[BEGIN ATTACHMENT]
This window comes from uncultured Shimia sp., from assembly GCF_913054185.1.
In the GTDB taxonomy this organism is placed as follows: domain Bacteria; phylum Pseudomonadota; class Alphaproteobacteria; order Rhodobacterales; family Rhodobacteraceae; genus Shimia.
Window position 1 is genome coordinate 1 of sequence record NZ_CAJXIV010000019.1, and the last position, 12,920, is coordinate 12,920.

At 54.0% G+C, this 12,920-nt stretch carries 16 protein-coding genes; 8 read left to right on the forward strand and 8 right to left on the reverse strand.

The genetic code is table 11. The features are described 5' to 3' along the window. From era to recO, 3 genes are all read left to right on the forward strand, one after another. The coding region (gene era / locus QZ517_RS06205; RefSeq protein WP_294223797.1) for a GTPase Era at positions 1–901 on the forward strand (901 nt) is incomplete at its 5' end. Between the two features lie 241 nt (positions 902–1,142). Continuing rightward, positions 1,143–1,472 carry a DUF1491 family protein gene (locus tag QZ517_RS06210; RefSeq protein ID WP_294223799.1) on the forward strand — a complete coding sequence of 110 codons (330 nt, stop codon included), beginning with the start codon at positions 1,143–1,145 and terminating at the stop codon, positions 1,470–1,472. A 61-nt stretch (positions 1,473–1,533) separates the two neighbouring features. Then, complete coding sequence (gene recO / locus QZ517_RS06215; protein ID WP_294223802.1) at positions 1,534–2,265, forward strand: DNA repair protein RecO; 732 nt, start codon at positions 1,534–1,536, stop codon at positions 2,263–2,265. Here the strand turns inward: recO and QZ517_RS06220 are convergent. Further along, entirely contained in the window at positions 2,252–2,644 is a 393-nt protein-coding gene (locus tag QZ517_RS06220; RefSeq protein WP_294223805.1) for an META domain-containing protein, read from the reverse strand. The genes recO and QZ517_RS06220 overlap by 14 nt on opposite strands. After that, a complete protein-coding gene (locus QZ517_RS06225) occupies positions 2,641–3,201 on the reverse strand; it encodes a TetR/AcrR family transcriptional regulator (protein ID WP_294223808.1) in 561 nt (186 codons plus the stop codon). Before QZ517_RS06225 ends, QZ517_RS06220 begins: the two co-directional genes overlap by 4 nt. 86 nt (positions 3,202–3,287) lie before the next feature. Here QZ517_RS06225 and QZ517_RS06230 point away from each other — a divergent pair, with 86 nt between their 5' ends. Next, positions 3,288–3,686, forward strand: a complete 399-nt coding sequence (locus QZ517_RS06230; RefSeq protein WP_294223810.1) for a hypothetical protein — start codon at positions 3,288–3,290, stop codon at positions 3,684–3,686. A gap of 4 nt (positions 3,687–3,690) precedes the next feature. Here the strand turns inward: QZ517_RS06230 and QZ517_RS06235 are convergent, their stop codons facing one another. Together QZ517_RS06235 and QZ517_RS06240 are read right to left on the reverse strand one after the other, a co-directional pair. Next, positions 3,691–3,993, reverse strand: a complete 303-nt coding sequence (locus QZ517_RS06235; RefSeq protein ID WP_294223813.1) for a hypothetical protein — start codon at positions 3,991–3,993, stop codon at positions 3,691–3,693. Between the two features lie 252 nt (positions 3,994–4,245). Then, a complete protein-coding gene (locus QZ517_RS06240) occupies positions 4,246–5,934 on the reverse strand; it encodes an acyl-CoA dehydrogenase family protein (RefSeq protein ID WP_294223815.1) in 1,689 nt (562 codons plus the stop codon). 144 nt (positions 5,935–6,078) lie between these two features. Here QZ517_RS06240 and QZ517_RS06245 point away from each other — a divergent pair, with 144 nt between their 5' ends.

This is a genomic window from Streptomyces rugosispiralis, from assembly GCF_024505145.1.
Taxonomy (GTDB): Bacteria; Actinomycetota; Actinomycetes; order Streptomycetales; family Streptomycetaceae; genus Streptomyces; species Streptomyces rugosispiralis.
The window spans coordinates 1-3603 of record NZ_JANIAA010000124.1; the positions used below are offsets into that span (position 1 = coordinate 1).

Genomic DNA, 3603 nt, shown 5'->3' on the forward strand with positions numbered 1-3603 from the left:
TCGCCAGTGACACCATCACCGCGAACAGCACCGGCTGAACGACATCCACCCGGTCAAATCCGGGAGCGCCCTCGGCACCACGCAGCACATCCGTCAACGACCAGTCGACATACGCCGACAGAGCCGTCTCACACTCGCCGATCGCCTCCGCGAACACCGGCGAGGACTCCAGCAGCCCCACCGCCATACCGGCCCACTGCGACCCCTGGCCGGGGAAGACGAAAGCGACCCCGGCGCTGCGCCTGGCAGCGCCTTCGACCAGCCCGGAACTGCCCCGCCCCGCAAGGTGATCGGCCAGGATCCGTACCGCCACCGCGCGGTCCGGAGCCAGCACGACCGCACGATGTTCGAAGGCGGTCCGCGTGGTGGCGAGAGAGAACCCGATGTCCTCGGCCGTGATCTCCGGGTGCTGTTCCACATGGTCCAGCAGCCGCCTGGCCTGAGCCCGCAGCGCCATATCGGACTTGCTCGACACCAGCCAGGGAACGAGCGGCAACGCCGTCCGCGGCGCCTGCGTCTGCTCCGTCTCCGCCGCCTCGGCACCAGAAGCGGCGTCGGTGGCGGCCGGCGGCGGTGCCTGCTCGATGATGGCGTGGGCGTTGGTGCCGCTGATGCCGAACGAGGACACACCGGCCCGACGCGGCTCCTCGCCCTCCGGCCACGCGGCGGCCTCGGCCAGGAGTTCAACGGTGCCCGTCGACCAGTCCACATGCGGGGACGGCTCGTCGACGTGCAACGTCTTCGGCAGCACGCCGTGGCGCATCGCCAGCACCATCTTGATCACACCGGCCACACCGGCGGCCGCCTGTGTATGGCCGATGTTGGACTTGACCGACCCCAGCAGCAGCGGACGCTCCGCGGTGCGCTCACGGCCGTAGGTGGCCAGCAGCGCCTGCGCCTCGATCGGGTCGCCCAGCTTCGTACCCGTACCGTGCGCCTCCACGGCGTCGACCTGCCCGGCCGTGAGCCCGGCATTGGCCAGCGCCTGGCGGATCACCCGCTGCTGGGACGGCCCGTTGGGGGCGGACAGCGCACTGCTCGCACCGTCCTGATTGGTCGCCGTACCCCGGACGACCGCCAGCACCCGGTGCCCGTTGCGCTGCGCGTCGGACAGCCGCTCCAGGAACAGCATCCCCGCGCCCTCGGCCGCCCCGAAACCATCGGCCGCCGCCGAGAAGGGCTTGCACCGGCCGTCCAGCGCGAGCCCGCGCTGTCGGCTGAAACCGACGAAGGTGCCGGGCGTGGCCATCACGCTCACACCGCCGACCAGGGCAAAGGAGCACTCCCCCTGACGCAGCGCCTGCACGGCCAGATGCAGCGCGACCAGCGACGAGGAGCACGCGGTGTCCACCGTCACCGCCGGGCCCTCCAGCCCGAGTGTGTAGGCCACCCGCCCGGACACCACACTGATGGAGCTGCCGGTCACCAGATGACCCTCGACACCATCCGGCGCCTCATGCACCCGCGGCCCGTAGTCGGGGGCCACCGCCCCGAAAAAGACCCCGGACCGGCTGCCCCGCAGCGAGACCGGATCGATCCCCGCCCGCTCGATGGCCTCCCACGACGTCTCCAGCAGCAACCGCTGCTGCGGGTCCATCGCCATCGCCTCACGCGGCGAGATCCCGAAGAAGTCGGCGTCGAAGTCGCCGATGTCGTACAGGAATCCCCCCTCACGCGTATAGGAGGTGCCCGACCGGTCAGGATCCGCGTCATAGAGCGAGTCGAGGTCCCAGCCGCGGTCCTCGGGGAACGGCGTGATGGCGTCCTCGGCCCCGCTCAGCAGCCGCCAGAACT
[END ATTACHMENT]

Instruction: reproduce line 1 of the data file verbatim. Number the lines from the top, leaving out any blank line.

This window comes from uncultured Shimia sp., from assembly GCF_913054185.1.